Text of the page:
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Glyndebourne Cup, 2018
16 Feb 2018

Glyndebourne Opera Cup 2018: semi-finalists announced

The semi-finalists for the first Glyndebourne Opera Cup have been announced. Following a worldwide search that attracted nearly 200 entries, and preliminary rounds in Berlin, London and Philadelphia, 23 singers aged 21-28 have been chosen to compete in the semi-final at Glyndebourne on 22 March.

Glyndebourne Cup, 2018



 

The singers will be competing for one of 10 places in the final on 24 March, which will be broadcast live on Sky Arts. The overall winner will receive £15,000 and the guarantee of a role within five years at one of the top opera houses represented on the competition jury.

Fourteen nationalities are represented among the semi-finalists, reflecting the international scope of the competition. The countries represented are Austria, Canada, Estonia, Finland, France, Germany, Guatemala, Ireland, Kosovo, Mexico, Poland, the UK, Ukraine, and the USA.

The backgrounds of the semi-finalists are as varied as their nationalities. Among them are soprano Elbenita Kajtazi (26), who as a young girl was forced to flee her home in war-torn Kosovo with her family, and live as a refugee in Albania. She fell in love with opera after watching clips of Maria Callas on YouTube. Soprano Francesca Chiejina (27), born in Lagos, Nigeria, had first planned to be a doctor before she caught the singing bug, as had her fellow semi-finalist, Canadian tenor Charles Sy (26). American bass baritone Cody Quattlebaum (24) was a chef for six years before he decided to commit to his musical career. Further details about the contestants will be revealed in an hour-long Glyndebourne Opera Cup documentary to be broadcast on Sky Arts on Thursday 22 March.

The Glyndebourne Opera Cup focuses on a different single composer or strand of the repertoire. In 2018 the featured composer is Mozart and the Orchestra of the Age of Enlightenment will accompany the singers at the final.

The full list of semi-finalists is:

Adèle Charvet 24, mezzo-soprano (France)
Francesca Chiejina 27, soprano (USA)
Jorge Espino 26, baritone (Mexico)
Adriana Gonzalez 26, soprano (Guatemala)
Samantha Hankey 24, mezzo-soprano (USA)
Elbenita Kajtazi 26, soprano (Kosovo)
Dmytro Kalmuchyn 24, baritone (Ukraine)
Aurora Marthens 25, soprano (Finland)
Mirjam Mesak 27, soprano (Estonia)
Denis Milo 27, baritone (Germany)
Jake Muffett 24, baritone (UK)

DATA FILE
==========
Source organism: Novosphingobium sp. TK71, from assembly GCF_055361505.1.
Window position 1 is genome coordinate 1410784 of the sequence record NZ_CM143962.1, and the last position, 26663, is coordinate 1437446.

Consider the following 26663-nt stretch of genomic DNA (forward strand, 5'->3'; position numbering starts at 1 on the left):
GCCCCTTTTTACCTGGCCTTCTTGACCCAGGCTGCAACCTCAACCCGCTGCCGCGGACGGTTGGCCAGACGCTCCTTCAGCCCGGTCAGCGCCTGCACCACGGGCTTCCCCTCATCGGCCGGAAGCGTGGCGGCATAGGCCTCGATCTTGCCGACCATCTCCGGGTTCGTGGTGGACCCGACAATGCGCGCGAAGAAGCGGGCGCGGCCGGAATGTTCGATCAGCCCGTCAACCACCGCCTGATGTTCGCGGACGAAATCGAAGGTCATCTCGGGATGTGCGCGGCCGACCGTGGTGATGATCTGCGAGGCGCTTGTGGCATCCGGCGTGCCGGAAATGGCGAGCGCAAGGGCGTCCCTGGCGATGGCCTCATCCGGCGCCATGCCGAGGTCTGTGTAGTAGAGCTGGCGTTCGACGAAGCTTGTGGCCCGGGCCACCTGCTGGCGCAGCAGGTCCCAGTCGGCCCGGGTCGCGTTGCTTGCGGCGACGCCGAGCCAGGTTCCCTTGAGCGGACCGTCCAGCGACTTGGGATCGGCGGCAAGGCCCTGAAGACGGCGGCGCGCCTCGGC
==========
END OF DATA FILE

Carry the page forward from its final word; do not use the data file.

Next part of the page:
Diana Newman 28, soprano (USA)
Gemma Ní Bhriain 25, mezzo-soprano (Ireland)
Alexandra Nowakowski 25, soprano (USA/Poland)
Eléonore Pancrazi 27, mezzo-soprano (France)
Emily Pogorelc 21, soprano (USA)
Cody Quattlebaum 24, bass-baritone (USA)
Anita Rosati 24, soprano (Austria)
Carl Rumstadt 25, baritone (Germany)
Jacquelyn Stucker 28, soprano (USA)
Jack Swanson 24, tenor (USA)
Charles Sy 26, tenor (Canada)
Hubert Zapiór 23, baritone (Poland)

A further heat will take place nearer the semi-final for a small number of contestants who had qualified for the competition but for reasons of illness were unable to attend one of the preliminary rounds, so it is possible that one or two additional names will be added to the list at a later date.

‘Glyndebourne enjoys a long held reputation for finding and nurturing new talent,’ says Gus Christie, Glyndebourne’s Executive Chairman. ‘It is with this in mind that I look forward to welcoming all of the competitors to the inaugural Glyndebourne Opera Cup semi-final on 22 March.

‘These talented young singers will have the opportunity to perform on the Glyndebourne stage, sing in front of a TV audience and ultimately have the chance of winning a cash prize and even a major operatic role. I wish them all the very best of luck and am delighted that Glyndebourne is able to showcase this new generation of singers on our stage.’

Sebastian F. Schwarz, Chair of The Glyndebourne Opera Cup jury, says, ‘These young singers piqued our curiosity; they revealed engaging artistic personalities and promising, beautiful instruments, and they demonstrated superior technical and musical skills.’

‘I am delighted with the semi-finalists we have chosen,’ adds Schwarz. ‘They represent the best Mozart singing to be found in their age group (up to 28) and reaffirm my hopes about the future of opera. I am very excited to be hearing them all again in the semi-final at Glyndebourne and wish each of them the very best.’

The international jury for The Glyndebourne Opera Cup includes representatives from top international opera houses. Among them are Barrie Kosky, Artistic Director of Komische Oper Berlin, Sophie de Lint, Artistic Director of Zurich Opera and Director Designate of Dutch National Opera, David Devan, who runs Opera Philadelphia, Fortunato Ortombina, Sovrintendente of Teatro La Fenice in Venice, and Joan Matabosch, Artistic Director of Teatro Real in Madrid.

Acting as the competition’s honorary president is Dame Janet Baker, whose own early career was fostered by Glyndebourne. As well as presenting the prizes, she will adjudicate at the live final.

The semi-finals and final of the Glyndebourne Opera Cup take place on the 22 and 24 March respectively at Glyndebourne, Lewes, East Sussex, BN8 5UU. For tickets please go to glyndebourne.com . The final is currently sold out, please call 01273 815 000 for returns.

The highlights of the Glyndebourne Opera Cup worldwide heats will air on the 22 March, with the semi-final on the 23rd March and the live final on the 24 March, on Sky Arts.

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